Broomfield, Colorado 80021

  • Craniocervical Injuries


The purpose of this study is to evaluate the effectiveness of using anterior approach through the posterior oropharynx for treating alar and transverse ligament injuries with bone marrow concentrate for patients with craniocervical junction (CCJ) instability.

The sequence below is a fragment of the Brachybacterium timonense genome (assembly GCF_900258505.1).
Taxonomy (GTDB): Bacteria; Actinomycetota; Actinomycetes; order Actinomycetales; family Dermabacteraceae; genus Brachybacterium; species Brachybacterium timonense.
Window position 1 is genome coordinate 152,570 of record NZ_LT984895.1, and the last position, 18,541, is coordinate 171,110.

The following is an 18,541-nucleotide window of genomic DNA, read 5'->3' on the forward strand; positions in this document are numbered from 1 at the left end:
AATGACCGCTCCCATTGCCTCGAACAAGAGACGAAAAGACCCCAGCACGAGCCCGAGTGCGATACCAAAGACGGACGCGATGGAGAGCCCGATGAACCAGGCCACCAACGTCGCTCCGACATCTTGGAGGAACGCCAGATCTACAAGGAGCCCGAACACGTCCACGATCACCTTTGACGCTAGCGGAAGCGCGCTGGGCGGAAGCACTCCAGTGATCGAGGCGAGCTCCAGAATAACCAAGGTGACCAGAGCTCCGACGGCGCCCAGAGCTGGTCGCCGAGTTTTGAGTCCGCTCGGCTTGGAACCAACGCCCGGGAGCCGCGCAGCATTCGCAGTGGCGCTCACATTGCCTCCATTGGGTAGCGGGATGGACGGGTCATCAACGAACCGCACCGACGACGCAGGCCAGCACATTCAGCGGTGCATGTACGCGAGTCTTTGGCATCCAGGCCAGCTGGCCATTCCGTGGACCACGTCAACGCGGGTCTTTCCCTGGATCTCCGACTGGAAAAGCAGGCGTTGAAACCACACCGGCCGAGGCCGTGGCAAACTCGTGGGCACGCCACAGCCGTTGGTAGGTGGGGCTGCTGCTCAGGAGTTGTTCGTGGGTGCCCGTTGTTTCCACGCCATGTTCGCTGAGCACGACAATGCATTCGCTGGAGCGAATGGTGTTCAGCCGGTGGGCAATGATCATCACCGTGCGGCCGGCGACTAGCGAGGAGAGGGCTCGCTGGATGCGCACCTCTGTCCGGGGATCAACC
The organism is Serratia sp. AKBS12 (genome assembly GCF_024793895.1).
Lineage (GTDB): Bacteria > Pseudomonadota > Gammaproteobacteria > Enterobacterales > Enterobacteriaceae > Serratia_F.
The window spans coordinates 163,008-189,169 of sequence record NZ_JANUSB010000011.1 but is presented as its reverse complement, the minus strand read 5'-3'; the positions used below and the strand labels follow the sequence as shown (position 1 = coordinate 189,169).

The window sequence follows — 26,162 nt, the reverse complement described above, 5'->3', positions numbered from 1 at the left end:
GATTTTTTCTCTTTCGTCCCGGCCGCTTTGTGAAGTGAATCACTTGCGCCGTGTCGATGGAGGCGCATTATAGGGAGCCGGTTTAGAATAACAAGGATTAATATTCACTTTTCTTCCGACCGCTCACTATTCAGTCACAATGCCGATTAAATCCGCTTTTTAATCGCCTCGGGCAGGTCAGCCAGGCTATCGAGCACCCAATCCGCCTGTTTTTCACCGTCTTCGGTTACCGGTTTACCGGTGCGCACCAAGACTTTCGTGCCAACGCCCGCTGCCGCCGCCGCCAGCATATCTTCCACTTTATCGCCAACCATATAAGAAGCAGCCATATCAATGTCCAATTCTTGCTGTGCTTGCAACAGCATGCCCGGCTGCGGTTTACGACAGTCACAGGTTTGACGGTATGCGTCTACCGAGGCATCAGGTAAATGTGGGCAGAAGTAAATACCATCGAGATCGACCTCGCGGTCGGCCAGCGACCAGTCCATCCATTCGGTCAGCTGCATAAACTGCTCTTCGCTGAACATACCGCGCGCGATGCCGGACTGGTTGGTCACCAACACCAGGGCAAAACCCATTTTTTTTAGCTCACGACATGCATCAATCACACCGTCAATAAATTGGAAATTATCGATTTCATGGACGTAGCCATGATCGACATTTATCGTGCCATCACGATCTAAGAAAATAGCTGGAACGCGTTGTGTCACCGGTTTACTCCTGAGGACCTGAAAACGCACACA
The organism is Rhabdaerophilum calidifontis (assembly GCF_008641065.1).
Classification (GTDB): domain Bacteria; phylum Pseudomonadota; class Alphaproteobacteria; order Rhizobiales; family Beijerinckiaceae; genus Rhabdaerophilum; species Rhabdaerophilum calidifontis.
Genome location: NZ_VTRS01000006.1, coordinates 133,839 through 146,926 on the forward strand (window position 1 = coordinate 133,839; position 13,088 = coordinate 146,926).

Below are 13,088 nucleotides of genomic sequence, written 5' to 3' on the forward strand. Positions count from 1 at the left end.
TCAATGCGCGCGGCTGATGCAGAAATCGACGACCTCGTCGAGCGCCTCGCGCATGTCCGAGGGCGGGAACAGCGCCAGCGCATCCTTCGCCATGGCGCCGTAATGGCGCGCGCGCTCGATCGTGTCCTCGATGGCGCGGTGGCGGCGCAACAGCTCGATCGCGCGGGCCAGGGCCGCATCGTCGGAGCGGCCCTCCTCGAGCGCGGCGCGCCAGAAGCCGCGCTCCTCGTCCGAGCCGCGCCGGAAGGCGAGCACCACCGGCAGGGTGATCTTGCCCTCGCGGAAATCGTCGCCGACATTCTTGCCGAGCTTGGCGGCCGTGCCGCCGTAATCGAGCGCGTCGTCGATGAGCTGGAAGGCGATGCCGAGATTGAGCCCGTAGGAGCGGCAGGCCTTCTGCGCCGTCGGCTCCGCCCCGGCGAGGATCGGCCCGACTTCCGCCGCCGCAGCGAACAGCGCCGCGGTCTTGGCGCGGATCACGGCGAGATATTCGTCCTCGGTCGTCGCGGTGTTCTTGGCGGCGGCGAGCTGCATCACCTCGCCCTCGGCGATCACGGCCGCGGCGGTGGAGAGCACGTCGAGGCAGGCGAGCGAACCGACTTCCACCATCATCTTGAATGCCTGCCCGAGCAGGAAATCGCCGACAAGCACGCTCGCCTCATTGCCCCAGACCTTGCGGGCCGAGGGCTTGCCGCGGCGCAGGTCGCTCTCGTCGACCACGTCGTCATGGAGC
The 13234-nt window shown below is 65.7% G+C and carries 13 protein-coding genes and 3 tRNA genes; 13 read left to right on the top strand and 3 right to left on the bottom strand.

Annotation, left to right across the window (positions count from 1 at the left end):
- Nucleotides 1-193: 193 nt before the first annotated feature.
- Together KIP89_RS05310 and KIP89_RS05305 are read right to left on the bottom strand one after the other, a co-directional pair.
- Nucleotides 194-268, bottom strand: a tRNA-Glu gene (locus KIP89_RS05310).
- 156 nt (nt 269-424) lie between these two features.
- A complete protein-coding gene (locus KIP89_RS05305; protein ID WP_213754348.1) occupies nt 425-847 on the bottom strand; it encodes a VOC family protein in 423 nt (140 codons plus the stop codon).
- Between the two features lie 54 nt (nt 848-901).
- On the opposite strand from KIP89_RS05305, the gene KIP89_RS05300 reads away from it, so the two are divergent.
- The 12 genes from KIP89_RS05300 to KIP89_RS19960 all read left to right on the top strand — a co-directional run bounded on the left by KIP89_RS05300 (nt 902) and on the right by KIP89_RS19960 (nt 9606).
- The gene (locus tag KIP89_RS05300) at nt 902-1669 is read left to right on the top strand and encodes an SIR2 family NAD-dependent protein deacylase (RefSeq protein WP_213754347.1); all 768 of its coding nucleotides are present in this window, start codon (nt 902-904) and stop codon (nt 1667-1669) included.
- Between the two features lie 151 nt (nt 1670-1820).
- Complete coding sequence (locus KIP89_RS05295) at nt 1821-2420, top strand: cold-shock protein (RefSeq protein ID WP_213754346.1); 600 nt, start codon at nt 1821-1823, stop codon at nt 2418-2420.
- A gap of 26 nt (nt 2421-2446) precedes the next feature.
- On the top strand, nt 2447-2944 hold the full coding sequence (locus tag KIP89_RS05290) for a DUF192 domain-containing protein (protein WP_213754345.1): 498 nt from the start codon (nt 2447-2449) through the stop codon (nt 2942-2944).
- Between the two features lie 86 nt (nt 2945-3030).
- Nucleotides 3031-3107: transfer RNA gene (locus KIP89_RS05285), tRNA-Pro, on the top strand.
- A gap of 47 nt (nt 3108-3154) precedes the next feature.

Study summary: